Geologists of California Series: Charles Scott Haley
by David Lawler, Consulting Geologist, Berkeley, California
From California Geology, (Sacramento: California Division of Mines and Geology, July 1988, pp. 157 – 159).
Charles Scott Haley, who is perhaps best known as the author of Gold placers of California (California State Mining Bureau Bulletin 92, 1923), possessed a brilliant mind and keen observational powers which contributed to his establishment as an expert in the field of placer gold deposits both in California and abroad.
Haley was a descendent of Scottish and English immigrants who came to California in the 1850s. His grandfather, Ebenezer Haley, and his father, Caleb Scott Haley, were sea captains. After hearing reports of the gold strikes, the family decided to settle in California. Shortly after arriving in California, they tried their luck mining in the Sierra Nevada at the newly founded gold mine camp of Goodyear Bar near Downieville. Although the mining venture was unusually successful, Haley's grandfather decided the bawdy gold mine camp was not a good environment in which to raise a family. Using profits derived from the mines, he moved his family to a large farm tract in the Irvington district of Alameda County.
Charles Scott Haley was born in Alameda County in 1884. Coincidentally, during that same year the United States Circuit Court issued the Sawyer decision, which banned widespread hydraulic mining in California.
As a youngster and teenager young Charles was considered a prodigy; he rapidly mastered his assignments in school and was a voracious reader. His mother recognized his potential and wanted her son to become a professor of Greek and Roman classical literature at the University of California, Berkeley. However, early in his life Charles had developed a fascination with mining, possibly from learning of his grandfather's and father's exploits in the gold camps or from reading about rich gold strikes in such papers as the Mining and Scientific Press. This fascination ultimately led to his decision to choose a career in mining instead of classical literature, although he was well versed in the classics. By 1907 at the age of 23 he had completed a Bachelor degree at the College of Mining, University of California, Berkeley. This was the most advanced degree available at that time in the College.
During the next five years (1907-1912), Haley gained professional experience in mining and milling operations by undertaking about 30 different jobs as a miner and millman, including the position of assistant superintendent at the Big Flat hydraulic mine in Trinity County. Much of his early mining experience was derived from knowledgeable Cornish miners working in the lode mines of the Grass Valley district. His acute field experience and practical working knowledge of placer deposits assisted him in rapidly gaining expertise in the diversified field of placer gold recovery. Several major British companies sent him to Columbia and Peru in South America and Honduras in Central America to evaluate placer deposits. Other major American companies retained him to examine placers in California, Oregon, and Alaska.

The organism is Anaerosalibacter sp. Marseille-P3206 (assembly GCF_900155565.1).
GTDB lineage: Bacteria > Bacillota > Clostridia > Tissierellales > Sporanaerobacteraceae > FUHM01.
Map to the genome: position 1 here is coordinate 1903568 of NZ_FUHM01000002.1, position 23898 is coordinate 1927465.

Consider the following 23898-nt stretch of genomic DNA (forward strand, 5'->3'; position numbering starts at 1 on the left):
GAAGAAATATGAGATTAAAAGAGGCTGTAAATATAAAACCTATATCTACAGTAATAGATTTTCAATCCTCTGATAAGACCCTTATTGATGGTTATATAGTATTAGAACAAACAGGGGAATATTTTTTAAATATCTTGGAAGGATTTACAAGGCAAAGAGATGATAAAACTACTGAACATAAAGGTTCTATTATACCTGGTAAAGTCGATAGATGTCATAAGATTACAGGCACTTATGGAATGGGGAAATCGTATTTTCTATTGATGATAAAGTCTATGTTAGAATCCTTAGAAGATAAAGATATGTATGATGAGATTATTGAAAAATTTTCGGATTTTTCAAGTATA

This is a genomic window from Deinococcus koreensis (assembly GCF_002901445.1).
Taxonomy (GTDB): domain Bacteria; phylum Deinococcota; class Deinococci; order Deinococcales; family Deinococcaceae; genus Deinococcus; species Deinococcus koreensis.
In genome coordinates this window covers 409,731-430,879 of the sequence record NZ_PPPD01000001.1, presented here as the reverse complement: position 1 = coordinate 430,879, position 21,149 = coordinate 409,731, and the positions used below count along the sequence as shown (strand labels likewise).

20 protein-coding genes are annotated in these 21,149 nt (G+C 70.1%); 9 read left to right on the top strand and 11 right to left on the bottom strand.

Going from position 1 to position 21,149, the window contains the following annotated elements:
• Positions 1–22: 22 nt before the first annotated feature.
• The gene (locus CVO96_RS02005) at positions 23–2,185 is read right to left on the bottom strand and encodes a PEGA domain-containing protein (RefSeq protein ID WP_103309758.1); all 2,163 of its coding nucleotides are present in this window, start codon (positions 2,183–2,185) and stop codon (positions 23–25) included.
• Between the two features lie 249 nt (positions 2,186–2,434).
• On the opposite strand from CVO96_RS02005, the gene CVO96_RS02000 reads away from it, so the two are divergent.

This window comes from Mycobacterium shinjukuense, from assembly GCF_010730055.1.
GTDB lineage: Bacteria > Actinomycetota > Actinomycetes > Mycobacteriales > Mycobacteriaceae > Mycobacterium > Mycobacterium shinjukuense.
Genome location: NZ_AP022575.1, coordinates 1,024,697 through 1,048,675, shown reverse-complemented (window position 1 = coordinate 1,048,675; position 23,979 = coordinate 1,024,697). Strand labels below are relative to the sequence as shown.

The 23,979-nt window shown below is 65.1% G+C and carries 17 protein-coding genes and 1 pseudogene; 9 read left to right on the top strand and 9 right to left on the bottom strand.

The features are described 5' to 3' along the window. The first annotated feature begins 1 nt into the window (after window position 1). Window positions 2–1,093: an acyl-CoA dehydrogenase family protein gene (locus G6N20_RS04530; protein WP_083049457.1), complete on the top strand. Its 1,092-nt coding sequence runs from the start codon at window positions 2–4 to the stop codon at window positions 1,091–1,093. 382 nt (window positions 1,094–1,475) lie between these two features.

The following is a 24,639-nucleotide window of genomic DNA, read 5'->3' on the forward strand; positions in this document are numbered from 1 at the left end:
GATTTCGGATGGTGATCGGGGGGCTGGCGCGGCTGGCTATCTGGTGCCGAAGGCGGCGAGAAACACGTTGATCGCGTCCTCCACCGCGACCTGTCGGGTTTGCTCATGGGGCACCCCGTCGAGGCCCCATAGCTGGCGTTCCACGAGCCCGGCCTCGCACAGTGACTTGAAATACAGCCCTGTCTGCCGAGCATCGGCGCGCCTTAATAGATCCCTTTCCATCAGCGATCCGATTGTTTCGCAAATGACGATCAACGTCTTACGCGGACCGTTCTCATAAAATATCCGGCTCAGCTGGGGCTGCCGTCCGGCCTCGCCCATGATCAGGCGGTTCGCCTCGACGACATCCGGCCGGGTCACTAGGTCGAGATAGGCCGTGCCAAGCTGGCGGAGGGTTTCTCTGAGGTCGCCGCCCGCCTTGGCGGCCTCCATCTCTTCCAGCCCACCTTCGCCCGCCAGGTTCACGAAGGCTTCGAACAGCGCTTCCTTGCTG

Shortly after opening a consulting office in San Francisco in 1917, he joined the U.S. Army and served with the engineering corps in France during World War I. He attained the rank of major in the corps. Even during the war Haley continued to have an interest in mining- related matters. Much of his free time during active duty was spent on formulating proposed plans to dam several California rivers to retain hydraulic mining debris.
Even though he was partially handicapped by exposure to mustard gas during World War I, after the war he returned to South America for two years to conduct geologic evaluations for both gold and oil properties on behalf of Sinclair Oil Company. The fieldwork at high elevations in the Andes agreed with him, and he was fortuitously cured of the respiratory problems caused by exposure to mustard gas.
Soon after returning to the United States in 1921 from conducting a comprehensive evaluation of numerous placer de- posits in British Columbia, Haley was retained by the California State Mining Bureau to write a detailed report on the gold placers of California. Haley was considered a placer deposit expert par excellence by his peers and was wisely chosen for this task. His years of field experience evaluating placer deposits in North America and South America provided him with a broad understanding of genetic and depositional processes under a variety of environmental conditions.